The effectsize package contains function to convert among indices of effect size. This can be useful for meta-analyses, or any comparison between different types of statistical analyses.

## Converting Between p and Odds

Odds are the ratio between a probability and its complement:

$Odds = \frac{p}{1-p}$

$p = \frac{Odds}{Odds + 1}$ Say your bookies gives you the odds of Doutelle to win the horse race at 13:4, what is the probability Doutelle’s will win?

Manually, we can compute $$\frac{13}{13+4}=0.765$$. Or we can

Odds of 13:4 can be expressed as $$(13/4):(4/4)=3.25:1$$, which we can convert:

library(effectsize)

odds_to_probs(13 / 4)
>  0.765
# or
odds_to_probs(3.25)
>  0.765
# convert back
probs_to_odds(0.764)
>  3.24

Will you take that bet?

### Odds are not Odds Ratios

Note that in logistic regression, the non-intercept coefficients represent the (log) odds ratios, not the odds.

$OR = \frac{Odds_1}{Odds_2} = \frac{\frac{p_1}{1-p_1}}{\frac{p_2}{1-p_2}}$ The intercept, however, does represent the (log) odds, when all other variables are fixed at 0.

## Converting Between Odds Ratios, Risk Ratios and Absolute Risk Reduction

Odds ratio, although popular, are not very intuitive in their interpretations. We don’t often think about the chances of catching a disease in terms of odds, instead we instead tend to think in terms of probability or some event - or the risk. Talking about risks we can also talk about the change in risk, either as a risk ratio (RR), or a(n absolute) risk reduction (ARR).

For example, if we find that for individual suffering from a migraine, for every bowl of brussels sprouts they eat, their odds of reducing the migraine increase by an $$OR = 3.5$$ over a period of an hour. So, should people eat brussels sprouts to effectively reduce pain? Well, hard to say… Maybe if we look at RR we’ll get a clue.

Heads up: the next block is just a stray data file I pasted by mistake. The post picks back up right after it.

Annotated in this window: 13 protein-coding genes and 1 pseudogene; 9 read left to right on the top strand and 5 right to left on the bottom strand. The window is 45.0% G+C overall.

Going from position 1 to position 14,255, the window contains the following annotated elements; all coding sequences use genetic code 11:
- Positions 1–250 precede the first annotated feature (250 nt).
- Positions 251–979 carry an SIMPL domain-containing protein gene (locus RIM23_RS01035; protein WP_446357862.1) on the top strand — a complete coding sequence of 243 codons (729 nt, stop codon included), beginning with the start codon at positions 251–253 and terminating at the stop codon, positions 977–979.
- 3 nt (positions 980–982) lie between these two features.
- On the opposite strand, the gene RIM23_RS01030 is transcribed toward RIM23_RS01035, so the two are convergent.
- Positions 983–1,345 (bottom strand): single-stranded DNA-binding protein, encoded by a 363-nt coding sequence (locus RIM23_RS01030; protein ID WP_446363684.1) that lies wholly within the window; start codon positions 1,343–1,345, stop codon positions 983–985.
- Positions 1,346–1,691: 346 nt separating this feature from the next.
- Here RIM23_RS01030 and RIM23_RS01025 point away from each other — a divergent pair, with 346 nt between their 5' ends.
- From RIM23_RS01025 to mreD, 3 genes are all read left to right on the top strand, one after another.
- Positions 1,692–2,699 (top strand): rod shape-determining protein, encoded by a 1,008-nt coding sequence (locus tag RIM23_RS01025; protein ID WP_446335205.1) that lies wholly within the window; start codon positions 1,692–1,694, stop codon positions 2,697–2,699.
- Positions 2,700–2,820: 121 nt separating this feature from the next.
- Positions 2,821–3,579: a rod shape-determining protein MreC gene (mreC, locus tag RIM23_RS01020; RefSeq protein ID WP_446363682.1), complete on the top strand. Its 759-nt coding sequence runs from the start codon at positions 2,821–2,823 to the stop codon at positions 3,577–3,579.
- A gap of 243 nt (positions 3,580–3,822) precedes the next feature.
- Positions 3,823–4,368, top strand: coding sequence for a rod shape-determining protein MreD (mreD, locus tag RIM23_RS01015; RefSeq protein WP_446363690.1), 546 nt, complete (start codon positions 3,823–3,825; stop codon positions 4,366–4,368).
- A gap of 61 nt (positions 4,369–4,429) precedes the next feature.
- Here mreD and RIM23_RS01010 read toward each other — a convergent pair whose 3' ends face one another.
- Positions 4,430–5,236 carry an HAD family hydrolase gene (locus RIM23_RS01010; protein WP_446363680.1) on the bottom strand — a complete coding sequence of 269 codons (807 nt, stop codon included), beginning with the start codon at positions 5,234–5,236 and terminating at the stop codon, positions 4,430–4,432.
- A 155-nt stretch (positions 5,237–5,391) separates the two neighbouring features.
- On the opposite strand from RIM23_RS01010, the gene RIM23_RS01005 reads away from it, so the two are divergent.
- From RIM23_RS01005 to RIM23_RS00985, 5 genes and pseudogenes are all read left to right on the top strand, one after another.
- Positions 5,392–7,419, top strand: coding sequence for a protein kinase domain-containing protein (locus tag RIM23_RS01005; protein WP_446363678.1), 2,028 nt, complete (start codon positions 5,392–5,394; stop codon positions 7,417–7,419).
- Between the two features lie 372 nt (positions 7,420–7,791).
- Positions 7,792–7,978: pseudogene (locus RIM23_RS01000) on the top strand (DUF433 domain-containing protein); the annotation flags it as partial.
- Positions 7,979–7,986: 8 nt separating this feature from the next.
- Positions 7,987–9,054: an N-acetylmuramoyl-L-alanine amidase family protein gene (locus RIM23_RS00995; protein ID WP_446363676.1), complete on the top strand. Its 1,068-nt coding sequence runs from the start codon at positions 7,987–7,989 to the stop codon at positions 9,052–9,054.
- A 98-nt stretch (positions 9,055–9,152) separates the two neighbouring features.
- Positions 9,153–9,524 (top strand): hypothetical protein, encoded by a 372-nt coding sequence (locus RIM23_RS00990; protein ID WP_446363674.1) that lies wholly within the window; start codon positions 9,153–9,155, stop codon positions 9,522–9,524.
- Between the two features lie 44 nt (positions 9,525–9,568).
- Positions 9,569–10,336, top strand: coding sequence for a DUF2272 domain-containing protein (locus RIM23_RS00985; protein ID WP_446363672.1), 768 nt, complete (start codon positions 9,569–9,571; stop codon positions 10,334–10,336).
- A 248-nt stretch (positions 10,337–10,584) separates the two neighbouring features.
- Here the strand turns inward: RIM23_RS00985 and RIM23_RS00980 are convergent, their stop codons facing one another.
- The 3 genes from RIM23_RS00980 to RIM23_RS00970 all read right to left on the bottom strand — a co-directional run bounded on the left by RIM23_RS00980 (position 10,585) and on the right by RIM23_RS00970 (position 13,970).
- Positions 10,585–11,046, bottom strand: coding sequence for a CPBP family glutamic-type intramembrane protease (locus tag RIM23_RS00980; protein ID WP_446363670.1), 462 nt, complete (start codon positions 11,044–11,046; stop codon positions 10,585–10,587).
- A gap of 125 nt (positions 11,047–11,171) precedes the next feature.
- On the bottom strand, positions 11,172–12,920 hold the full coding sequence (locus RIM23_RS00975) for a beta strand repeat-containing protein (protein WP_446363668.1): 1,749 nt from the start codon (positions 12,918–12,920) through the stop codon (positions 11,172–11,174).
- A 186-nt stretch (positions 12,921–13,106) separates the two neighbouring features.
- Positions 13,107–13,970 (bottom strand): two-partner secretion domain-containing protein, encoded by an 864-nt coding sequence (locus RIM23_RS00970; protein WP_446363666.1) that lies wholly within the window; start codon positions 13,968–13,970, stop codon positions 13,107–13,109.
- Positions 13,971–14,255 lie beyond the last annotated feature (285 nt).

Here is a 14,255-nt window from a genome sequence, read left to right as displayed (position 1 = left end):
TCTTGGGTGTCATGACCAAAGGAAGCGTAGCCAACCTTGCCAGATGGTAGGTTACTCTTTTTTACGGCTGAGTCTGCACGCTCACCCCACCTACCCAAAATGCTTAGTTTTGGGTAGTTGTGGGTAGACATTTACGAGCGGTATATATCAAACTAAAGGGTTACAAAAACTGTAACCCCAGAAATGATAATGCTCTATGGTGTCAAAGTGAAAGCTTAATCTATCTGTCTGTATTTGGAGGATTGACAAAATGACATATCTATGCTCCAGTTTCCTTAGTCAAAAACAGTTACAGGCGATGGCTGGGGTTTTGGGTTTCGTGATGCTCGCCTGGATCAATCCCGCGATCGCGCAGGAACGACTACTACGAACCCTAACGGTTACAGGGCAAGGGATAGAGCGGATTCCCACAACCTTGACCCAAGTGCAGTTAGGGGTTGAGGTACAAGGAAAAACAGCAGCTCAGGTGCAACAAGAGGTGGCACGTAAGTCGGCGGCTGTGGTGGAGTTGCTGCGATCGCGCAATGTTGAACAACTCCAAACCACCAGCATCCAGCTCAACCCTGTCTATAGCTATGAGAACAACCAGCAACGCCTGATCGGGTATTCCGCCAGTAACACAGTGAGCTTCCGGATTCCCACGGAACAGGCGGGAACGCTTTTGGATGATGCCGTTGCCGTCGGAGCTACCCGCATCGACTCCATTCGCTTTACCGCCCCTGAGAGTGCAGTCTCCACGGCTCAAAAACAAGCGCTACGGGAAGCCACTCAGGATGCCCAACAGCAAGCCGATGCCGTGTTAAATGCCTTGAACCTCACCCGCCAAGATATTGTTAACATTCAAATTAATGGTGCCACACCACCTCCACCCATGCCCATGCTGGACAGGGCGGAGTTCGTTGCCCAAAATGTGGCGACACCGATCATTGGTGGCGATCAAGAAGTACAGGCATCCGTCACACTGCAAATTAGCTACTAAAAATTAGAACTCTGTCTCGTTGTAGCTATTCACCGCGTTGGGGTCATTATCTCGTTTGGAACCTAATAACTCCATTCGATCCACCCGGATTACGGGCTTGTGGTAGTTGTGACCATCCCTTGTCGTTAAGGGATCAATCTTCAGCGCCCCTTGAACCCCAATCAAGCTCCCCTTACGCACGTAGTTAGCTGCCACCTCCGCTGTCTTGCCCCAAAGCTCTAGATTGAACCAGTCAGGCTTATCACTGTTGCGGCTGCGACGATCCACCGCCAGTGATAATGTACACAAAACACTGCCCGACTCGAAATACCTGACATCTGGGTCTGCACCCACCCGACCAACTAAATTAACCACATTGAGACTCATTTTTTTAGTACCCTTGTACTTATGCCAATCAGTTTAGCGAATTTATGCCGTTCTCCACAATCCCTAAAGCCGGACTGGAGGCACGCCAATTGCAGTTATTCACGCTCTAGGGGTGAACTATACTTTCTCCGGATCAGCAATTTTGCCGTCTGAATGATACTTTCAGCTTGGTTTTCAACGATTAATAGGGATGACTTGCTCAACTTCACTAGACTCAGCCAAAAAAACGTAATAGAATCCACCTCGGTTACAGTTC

We can convert between OR and RR for the following formula (Grant 2014):

$RR = \frac{OR}{(1 - p0 + (p0 \times OR))}$

Where $$p0$$ is the base-rate risk - the probability of the event without the intervention (e.g., what is the probability of the migraine subsiding within an hour without eating any brussels sprouts). If it the base-rate risk is, say, 85%, we get a RR of:

OR <- 3.5
baserate <- 0.85

(RR <- oddsratio_to_riskratio(OR, baserate))
>  1.12

That is - for every bowl of brussels sprouts, we increase the chances of reducing the migraine by a mere 12%! Is if worth it? Depends on you affinity to brussels sprouts…

Similarly, we can look at ARR, which can be converted via

$ARR = RR \times p0 - p0$

riskratio_to_arr(RR, baserate)
>  0.102

Or directly:

oddsratio_to_arr(OR, baserate)
>  0.102

Note that the base-rate risk is crucial here. If instead of 85% it was only 4%, then the RR would be:

oddsratio_to_riskratio(OR, 0.04)
>  3.18

That is - for every bowl of brussels sprouts, we increase the chances of reducing the migraine by a whopping 318%! Is if worth it? I guess that still depends on your affinity to brussels sprouts…

Grant, Robert L. 2014. “Converting an Odds Ratio to a Range of Plausible Relative Risks for Better Communication of Research Findings.” Bmj 348: f7450.